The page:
U.S. auto executives attributed the subdued mood to a less-than-rosy industry outlook and tighter budgets.
"The entire industry is in transition and contemplative," said John Smith, General Motors Corp. vice president of global product planning.
Imports executives said they are re-evaluating which U.S. venue is best for their vehicles -- the North American International Auto Show in Detroit, which draws the most reporters, or auto shows in Los Angeles and New York, which draw more potential buyers.
"There's a lot of discussion about this, especially as we all have to save money and target our investment," said Stefan Krause, BMW AG board member in charge of sales. "We noticed that a few companies didn't come, a few of our competitors didn't have press conferences."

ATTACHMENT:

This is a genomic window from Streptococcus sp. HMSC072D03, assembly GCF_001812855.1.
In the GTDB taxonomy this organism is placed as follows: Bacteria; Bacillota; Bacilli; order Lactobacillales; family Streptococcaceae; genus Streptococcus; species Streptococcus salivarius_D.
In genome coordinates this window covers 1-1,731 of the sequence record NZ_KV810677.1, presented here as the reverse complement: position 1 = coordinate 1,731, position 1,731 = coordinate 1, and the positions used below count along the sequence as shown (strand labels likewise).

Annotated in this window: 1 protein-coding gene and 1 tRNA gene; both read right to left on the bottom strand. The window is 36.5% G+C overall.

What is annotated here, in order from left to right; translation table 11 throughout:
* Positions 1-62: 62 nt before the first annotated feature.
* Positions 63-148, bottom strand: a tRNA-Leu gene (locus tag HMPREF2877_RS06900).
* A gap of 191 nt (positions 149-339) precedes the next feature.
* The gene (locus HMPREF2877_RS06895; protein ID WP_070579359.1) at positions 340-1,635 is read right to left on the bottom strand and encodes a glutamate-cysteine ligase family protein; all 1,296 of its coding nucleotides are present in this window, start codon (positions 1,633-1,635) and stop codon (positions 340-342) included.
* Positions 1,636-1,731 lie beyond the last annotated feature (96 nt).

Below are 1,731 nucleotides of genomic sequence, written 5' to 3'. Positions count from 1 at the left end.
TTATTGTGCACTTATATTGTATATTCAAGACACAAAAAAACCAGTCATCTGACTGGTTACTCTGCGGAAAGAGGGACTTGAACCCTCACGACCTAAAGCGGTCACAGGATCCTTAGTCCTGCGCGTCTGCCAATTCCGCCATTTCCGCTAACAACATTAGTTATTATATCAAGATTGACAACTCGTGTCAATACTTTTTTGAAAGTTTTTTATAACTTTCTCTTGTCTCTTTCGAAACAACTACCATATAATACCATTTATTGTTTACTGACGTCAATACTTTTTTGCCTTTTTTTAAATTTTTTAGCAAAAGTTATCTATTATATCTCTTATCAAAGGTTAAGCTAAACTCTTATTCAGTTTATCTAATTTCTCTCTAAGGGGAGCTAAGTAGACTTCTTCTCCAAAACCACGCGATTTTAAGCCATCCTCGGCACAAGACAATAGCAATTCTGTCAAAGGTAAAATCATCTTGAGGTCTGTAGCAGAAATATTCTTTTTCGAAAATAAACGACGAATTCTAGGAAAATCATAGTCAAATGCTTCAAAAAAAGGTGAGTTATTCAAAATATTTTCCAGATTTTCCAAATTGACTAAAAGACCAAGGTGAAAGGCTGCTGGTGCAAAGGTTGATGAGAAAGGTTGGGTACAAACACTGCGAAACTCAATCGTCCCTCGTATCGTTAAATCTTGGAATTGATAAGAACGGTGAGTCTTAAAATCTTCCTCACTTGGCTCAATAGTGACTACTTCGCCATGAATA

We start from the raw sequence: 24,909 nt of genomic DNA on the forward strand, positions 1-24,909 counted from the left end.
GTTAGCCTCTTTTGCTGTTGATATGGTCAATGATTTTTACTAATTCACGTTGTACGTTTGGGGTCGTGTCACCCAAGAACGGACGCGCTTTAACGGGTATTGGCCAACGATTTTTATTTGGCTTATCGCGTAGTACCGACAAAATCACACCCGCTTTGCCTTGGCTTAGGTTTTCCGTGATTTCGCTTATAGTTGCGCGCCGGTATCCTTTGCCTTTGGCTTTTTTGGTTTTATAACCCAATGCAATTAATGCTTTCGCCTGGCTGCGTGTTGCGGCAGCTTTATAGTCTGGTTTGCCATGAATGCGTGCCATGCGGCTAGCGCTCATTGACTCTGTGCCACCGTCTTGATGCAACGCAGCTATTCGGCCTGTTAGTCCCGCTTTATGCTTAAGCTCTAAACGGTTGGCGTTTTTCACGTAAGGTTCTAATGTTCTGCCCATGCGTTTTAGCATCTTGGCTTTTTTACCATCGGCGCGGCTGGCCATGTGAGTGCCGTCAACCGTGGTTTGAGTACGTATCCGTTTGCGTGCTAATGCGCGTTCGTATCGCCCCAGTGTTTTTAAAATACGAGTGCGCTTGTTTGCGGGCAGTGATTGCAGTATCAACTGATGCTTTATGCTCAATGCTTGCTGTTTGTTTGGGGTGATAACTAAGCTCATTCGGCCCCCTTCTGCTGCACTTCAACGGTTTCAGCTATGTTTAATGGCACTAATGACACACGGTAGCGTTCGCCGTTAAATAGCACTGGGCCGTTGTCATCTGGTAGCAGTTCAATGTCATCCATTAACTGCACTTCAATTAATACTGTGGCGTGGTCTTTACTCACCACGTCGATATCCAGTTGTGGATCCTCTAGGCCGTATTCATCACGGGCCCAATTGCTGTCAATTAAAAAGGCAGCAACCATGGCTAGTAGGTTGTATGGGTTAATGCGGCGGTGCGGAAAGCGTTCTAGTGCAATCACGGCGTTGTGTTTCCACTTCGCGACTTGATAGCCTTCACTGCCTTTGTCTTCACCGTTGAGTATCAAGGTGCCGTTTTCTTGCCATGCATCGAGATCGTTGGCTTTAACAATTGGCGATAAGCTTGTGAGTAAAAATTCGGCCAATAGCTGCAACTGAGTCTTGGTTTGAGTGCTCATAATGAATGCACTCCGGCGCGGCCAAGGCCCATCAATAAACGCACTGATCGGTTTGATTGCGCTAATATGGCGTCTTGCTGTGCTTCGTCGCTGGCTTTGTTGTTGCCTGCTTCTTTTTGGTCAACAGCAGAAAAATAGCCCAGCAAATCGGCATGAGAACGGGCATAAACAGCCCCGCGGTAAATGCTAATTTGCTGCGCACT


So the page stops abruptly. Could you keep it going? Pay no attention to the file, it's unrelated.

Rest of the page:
Detroit organizers said they haven't seen a decline in the number of vehicle introductions. More than 50 production and concept vehicles made their world or North American debut in Detroit this year, compared with more than 40 at the 2007 Los Angeles show, organizers said.
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